1989 Topps At A Crossroads

This year, Topps got me thinking about 1989.

Seeing how this year’s die-cut minis and Archives set took some annoying liberties with the original design, it got me to look at the originals with fresh eyes.
1989 Topps Wade Boggs

…And those fresh eyes said “This set is really nothing special.”

No offense to those of you who grew up with 1989 Topps, and for whom this set holds a special place in their hearts.  Believe me, I know how that goes.  1974 will always be MY set, just like Tom Baker’s Fourth Doctor will always be MY Doctor.

But I was in my mid-20’s in 1989, so my heart had long since been given away to another Topps set.  I collected the Topps set because it was Topps… but out of the five main sets that came out that year, I’d have to rank Topps in 3rd place.

…And the 1989 set you’re probably thinking of is not in the top 2.

What the heck, I may as well run down the rankings from 5 to 1. (And part of me wants to shout out “It’s Funny Five Time!”, except this top 5 was not voted on by Dementions and Dementites from coast to coast, border to border…)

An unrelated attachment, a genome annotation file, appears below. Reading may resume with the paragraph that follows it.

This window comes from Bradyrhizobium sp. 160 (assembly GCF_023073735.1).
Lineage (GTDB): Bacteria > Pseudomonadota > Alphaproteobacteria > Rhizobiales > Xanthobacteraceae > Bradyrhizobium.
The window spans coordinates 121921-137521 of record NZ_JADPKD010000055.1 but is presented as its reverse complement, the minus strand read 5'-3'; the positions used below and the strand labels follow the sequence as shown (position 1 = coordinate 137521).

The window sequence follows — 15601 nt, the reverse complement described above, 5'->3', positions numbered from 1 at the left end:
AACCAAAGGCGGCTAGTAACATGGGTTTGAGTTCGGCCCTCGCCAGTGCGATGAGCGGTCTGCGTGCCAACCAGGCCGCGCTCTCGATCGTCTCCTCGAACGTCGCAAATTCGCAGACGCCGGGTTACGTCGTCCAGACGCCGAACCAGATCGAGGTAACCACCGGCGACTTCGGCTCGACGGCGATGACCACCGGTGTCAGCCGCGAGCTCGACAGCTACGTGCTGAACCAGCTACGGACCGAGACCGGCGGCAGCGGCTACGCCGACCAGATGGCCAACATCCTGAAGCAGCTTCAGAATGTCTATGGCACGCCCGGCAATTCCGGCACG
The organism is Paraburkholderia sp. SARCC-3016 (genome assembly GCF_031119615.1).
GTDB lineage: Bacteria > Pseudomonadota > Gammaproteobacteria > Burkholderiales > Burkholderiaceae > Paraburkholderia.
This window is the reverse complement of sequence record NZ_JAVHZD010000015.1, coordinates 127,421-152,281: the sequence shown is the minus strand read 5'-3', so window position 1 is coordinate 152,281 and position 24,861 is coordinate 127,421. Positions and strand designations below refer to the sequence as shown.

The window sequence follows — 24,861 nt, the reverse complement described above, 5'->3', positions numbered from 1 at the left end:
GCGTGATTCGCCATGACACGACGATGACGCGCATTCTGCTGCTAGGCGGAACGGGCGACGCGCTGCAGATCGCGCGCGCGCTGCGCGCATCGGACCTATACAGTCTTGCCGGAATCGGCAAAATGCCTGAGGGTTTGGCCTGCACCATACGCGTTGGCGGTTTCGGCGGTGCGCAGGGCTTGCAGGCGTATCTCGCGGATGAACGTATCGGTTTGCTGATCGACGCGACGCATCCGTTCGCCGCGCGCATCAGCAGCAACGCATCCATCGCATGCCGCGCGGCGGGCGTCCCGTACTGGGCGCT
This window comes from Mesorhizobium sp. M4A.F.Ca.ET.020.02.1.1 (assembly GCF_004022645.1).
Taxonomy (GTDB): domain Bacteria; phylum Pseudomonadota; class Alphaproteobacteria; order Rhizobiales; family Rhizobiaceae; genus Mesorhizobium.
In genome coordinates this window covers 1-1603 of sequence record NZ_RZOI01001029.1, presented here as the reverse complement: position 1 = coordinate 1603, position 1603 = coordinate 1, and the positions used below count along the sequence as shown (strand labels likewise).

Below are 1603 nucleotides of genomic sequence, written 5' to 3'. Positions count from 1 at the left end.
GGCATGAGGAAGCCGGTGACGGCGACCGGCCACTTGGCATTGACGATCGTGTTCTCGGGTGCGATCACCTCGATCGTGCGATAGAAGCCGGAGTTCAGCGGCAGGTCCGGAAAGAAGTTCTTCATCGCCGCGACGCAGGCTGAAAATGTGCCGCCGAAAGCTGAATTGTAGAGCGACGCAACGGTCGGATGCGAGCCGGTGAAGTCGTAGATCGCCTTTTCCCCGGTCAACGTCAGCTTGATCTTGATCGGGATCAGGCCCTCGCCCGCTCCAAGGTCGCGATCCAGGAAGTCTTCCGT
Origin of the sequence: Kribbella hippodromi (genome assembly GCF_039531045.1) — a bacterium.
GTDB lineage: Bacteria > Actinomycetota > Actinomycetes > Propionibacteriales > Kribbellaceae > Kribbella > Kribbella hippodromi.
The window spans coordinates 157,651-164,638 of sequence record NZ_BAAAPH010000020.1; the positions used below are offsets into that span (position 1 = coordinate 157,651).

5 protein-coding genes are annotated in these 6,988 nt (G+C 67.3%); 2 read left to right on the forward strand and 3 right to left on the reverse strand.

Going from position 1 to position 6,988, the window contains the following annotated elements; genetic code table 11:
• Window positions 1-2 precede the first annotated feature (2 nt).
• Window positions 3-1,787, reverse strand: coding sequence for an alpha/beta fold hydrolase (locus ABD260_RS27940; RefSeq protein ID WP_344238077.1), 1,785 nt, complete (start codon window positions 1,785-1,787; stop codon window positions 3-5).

Number Five…

In 5th place is the set that makes me want to listen to live Johny Cash albums or rattle a tin cup against steel bars… 1989 Fleer!
1989 Fleer Carl Nichols

For most of the 1980’s, I was a Fleer guy.  I appreciated that Fleer seemed to understand that baseball cards are supposed to be fun.  88F wasn’t a favorite, but I still got a factory set.  1989 Fleer was the first Fleer set where I said “Ehhhhrrrrrrrr… No thanks.”

Number Four…

#4 is the set I’m sure many of you were thinking I’d rank #1:  Upper Deck.
1989 UD Gregg Jefferies
This set was not aimed at me in the slightest.  Sure, the cards were head and shoulders above the competition in terms of printing quality and other factors, but they were far more expensive than anything else on the market.  The “Return On Investment” just wasn’t there for me.  It  may have been a nice set, but it was way too serious of a set.

Number Three…

The #3 set is, as I mentioned, 1989 Topps.

1989 Topps Kirk McCaskill

Number Two…
#2 is 1989 Score.
1989 Score Ron Darling
It wasn’t as nice of a design as their debut set, but I still liked it plenty.  For a novel change of pace, they actually got the team name on the front.

Number One…

I think that 1989 is the only year in the history of baseball cards where I could say that Donruss was my favorite set.
1989 Donruss Jamie Moyer
I’m not entirely sure why, to be honest.  It’s got the usual thin Donruss cardboard and the photos are printed kind of dark and a bit blurry, but something about it just strikes a chord with me.  Simple, yet colorful.